│ exec cwd          │ $HOME                                                │
│ exec mode         │ fork_mode                                            │
│ node.js version   │ 8.11.1                                               │
│ watch & reload .  │ ✘                                                    │
│ unstable restarts │ 0                                                    │
│ created at        │ 2018-02-14T23:36:06.705Z                             │
Code metrics value
│ Loop delay .    │ 0.68ms │
│ Active requests │ 0      │
│ Active handles  │ 4      │

I use nginx and here is my nginx config for SEL.

/etc/nginx/sites-available $ cat sendgrid-logger
upstream sendgrid_logger {

server {
  server_name slog;
  listen 443 ssl ;

  include snippets/ssl.conf;
  access_log /var/log/nginx/slog/access.log;
  error_log /var/log/nginx/slog/error.log;
  proxy_connect_timeout 5m;
  proxy_send_timeout 5m;
  proxy_read_timeout 5m;

  location / {
    proxy_pass http://sendgrid_logger;
$ sudo ln -s /etc/nginx/sites-available/sendgrid-logger /etc/nginx/sites-enabled/
$ sudo systemctl reload nginx

Make sure Sendgrid Event webhook is turned on and you should be seeing events coming in.   Check your Elasticsearch cluster for new indices.

$ curl -s localhost:9200/_cat/indices|grep mail
green open mail-2018.03.31 -g6Tw9b9RfqZnBVYLdrF-g 1 0 2967 0 1.4mb 1.4mb
green open mail-2018.03.28 GxTRx2PgR4yT5kiH0RKXrg 1 0 8673 0 4.2mb 4.2mb
green open mail-2018.04.06 2PO9YV1eS7eevZ1dfFrMGw 1 0 10216 0 4.9mb 4.9mb
green open mail-2018.04.11 _ZINqVPTSwW7b8wSgkTtTA 1 0 8774 0 4.3mb 4.3mb


Go to Kibana, setup index pattern.  In my case, it’s mail-*.  Go to Discover, select mail-* index pattern and play around.

Here is my simple report.  I see around 9am, something happened to cause a huge spike in mail events.


Next step is for you to create dashboards to fit your needs.



USB Ethernet Adapters for TiVo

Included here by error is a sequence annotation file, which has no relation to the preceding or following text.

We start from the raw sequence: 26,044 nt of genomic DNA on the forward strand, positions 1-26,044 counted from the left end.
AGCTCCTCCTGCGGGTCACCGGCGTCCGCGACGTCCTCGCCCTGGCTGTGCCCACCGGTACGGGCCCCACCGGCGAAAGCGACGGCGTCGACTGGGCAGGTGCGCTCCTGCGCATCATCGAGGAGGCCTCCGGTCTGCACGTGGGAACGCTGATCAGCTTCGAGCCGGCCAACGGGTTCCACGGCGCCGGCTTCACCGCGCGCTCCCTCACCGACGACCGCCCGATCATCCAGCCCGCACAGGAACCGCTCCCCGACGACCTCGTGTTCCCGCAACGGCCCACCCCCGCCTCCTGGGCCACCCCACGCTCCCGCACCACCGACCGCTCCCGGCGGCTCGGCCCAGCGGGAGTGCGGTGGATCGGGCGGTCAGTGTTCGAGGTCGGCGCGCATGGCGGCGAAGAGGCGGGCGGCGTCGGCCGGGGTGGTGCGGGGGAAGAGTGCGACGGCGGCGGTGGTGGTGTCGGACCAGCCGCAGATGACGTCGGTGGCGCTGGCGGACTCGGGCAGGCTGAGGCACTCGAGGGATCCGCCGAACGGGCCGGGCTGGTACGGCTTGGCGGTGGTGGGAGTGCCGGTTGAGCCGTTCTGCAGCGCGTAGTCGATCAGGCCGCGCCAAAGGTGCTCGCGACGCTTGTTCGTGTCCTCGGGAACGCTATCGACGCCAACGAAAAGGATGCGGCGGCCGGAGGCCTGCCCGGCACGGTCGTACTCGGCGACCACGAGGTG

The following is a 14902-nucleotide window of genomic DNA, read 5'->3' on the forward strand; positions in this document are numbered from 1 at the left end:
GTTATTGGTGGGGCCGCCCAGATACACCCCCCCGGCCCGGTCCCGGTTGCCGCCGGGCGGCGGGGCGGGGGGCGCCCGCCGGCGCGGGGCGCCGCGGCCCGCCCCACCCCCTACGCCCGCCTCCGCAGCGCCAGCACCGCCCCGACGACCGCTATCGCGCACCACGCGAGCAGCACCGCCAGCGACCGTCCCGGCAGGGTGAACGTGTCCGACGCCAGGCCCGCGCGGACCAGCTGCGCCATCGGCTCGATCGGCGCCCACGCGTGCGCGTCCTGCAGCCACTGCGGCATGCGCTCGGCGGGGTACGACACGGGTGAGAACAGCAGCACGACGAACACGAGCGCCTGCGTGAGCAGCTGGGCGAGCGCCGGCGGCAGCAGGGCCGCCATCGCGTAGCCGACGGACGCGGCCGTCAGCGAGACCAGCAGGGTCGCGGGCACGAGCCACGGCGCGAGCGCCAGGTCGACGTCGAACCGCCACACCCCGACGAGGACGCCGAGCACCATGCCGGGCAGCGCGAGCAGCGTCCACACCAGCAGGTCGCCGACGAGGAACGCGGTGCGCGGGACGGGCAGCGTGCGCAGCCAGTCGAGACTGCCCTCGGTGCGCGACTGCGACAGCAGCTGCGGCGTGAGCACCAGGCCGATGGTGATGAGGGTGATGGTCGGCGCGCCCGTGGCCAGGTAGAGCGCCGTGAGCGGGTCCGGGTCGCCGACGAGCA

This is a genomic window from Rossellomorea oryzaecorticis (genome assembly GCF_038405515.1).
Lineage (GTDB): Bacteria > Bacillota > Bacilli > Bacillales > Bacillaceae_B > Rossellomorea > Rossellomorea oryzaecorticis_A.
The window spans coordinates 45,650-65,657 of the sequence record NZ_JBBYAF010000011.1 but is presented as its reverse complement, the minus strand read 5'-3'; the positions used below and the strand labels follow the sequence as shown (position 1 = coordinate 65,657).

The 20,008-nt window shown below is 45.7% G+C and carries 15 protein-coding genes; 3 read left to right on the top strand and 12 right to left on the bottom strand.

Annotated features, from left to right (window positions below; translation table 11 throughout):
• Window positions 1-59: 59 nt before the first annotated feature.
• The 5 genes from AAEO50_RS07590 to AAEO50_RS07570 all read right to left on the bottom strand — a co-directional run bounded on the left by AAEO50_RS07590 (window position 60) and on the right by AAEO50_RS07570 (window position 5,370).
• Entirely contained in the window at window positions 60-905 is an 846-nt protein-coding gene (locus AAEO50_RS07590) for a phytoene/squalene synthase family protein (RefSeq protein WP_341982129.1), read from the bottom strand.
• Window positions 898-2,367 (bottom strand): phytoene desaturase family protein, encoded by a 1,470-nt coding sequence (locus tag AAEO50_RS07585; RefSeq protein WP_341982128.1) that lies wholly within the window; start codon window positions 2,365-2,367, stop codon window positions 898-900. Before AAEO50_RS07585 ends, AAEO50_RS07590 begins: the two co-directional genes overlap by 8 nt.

USB Ethernet Adapters for TiVo


Here is a collected list of USB adapters I got from http://www.tivoco

I bought a cheap one (Farallon USB1.1 to ethernet) for $13 from Computer
Geek, and it worked great. Just plug-n-play 🙂

09/11/2005Got word from Antonio Carlos that a Linksys USB200M
works great.

06/17/2004 I’ve received feedback from Rob Clark
that a D-Link DSB-H3ETX (USB to enet adapter) also work.
He bought his locally for $15 and the link he sent is

Basically any USB-enet adapters that uses the Pegasus chipset should
work with Tivo as Linux has driver support for that chip.

3Com USB Ethernet 3C460B

USB 10/100 Fast Ethernet
USB HPNA/Ethernet

Accton USB 10/100 Ethernet Adapter
SpeedStream USB 10/100 Ethernet

ADMtek ADM8511 Pegasus II USB Ethernet
ADMtek AN986 Pegasus USB Ethernet (eval. board)

Allied Telesyn Int. AT-USB100

Belkin F5D5050 USB Ethernet

Billionton USB-100
Billionton USBE-100
Billionton USBEL-100
Billionton USBLP-100

iPAQ Networking 10/100 USB

Corega FEter USB-TX

D-Link DSB-650
D-Link DSB-650TX
D-Link DSB-650TX(PNA)

Elsa Micolink USB2Ethernet

Hawking UF100 10/100 Ethernet


Kingston KNU101TX Ethernet


Linksys USB100TX
Linksys USB10TX
Linksys USB Ethernet Adapter
Linksys USB USB10TX
Linksys USB100M
Linksys USB200M


SpeedStream USB 10/100 Ethernet

smartNIC 2 PnP Adapter

SMC 202 USB Ethernet

SOHOware NUB100 Ethernet

Tin “Tin Man” Le /

Tin’s Home…

Last Updated: $Date: 2003/08/19 04:32:49 $